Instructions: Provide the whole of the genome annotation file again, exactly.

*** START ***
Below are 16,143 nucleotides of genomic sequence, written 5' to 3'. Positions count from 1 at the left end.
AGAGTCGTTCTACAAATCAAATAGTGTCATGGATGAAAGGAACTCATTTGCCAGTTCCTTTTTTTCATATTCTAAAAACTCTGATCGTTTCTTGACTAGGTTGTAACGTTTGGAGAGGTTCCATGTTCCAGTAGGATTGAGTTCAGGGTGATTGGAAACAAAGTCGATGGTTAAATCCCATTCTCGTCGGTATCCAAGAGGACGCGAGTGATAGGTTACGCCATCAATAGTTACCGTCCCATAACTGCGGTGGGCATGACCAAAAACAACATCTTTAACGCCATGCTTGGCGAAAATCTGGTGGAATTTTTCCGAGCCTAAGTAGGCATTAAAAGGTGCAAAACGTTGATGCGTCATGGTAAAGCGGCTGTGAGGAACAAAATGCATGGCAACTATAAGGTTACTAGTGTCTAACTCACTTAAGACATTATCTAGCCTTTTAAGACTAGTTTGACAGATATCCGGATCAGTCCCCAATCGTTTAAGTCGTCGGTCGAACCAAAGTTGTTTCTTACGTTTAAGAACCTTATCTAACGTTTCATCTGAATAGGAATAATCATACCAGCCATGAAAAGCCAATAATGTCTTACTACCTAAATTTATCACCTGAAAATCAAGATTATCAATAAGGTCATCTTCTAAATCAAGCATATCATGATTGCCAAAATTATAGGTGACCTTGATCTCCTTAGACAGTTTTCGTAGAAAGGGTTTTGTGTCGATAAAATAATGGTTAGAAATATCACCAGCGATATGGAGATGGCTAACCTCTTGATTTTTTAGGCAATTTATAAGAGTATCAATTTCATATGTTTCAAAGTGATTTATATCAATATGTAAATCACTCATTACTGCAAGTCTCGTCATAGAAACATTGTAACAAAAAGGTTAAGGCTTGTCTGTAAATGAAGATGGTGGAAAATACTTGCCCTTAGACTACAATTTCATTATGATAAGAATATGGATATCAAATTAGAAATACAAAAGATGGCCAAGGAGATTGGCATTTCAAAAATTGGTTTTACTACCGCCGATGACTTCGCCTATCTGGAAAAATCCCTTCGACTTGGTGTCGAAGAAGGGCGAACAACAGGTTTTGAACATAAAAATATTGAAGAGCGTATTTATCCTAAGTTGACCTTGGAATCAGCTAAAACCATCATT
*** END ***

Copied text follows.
Below are 16,143 nucleotides of genomic sequence, written 5' to 3'. Positions count from 1 at the left end.
AGAGTCGTTCTACAAATCAAATAGTGTCATGGATGAAAGGAACTCATTTGCCAGTTCCTTTTTTTCATATTCTAAAAACTCTGATCGTTTCTTGACTAGGTTGTAACGTTTGGAGAGGTTCCATGTTCCAGTAGGATTGAGTTCAGGGTGATTGGAAACAAAGTCGATGGTTAAATCCCATTCTCGTCGGTATCCAAGAGGACGCGAGTGATAGGTTACGCCATCAATAGTTACCGTCCCATAACTGCGGTGGGCATGACCAAAAACAACATCTTTAACGCCATGCTTGGCGAAAATCTGGTGGAATTTTTCCGAGCCTAAGTAGGCATTAAAAGGTGCAAAACGTTGATGCGTCATGGTAAAGCGGCTGTGAGGAACAAAATGCATGGCAACTATAAGGTTACTAGTGTCTAACTCACTTAAGACATTATCTAGCCTTTTAAGACTAGTTTGACAGATATCCGGATCAGTCCCCAATCGTTTAAGTCGTCGGTCGAACCAAAGTTGTTTCTTACGTTTAAGAACCTTATCTAACGTTTCATCTGAATAGGAATAATCATACCAGCCATGAAAAGCCAATAATGTCTTACTACCTAAATTTATCACCTGAAAATCAAGATTATCAATAAGGTCATCTTCTAAATCAAGCATATCATGATTGCCAAAATTATAGGTGACCTTGATCTCCTTAGACAGTTTTCGTAGAAAGGGTTTTGTGTCGATAAAATAATGGTTAGAAATATCACCAGCGATATGGAGATGGCTAACCTCTTGATTTTTTAGGCAATTTATAAGAGTATCAATTTCATATGTTTCAAAGTGATTTATATCAATATGTAAATCACTCATTACTGCAAGTCTCGTCATAGAAACATTGTAACAAAAAGGTTAAGGCTTGTCTGTAAATGAAGATGGTGGAAAATACTTGCCCTTAGACTACAATTTCATTATGATAAGAATATGGATATCAAATTAGAAATACAAAAGATGGCCAAGGAGATTGGCATTTCAAAAATTGGTTTTACTACCGCCGATGACTTCGCCTATCTGGAAAAATCCCTTCGACTTGGTGTCGAAGAAGGGCGAACAACAGGTTTTGAACATAAAAATATTGAAGAGCGTATTTATCCTAAGTTGACCTTGGAATCAGCTAAAACCATCATT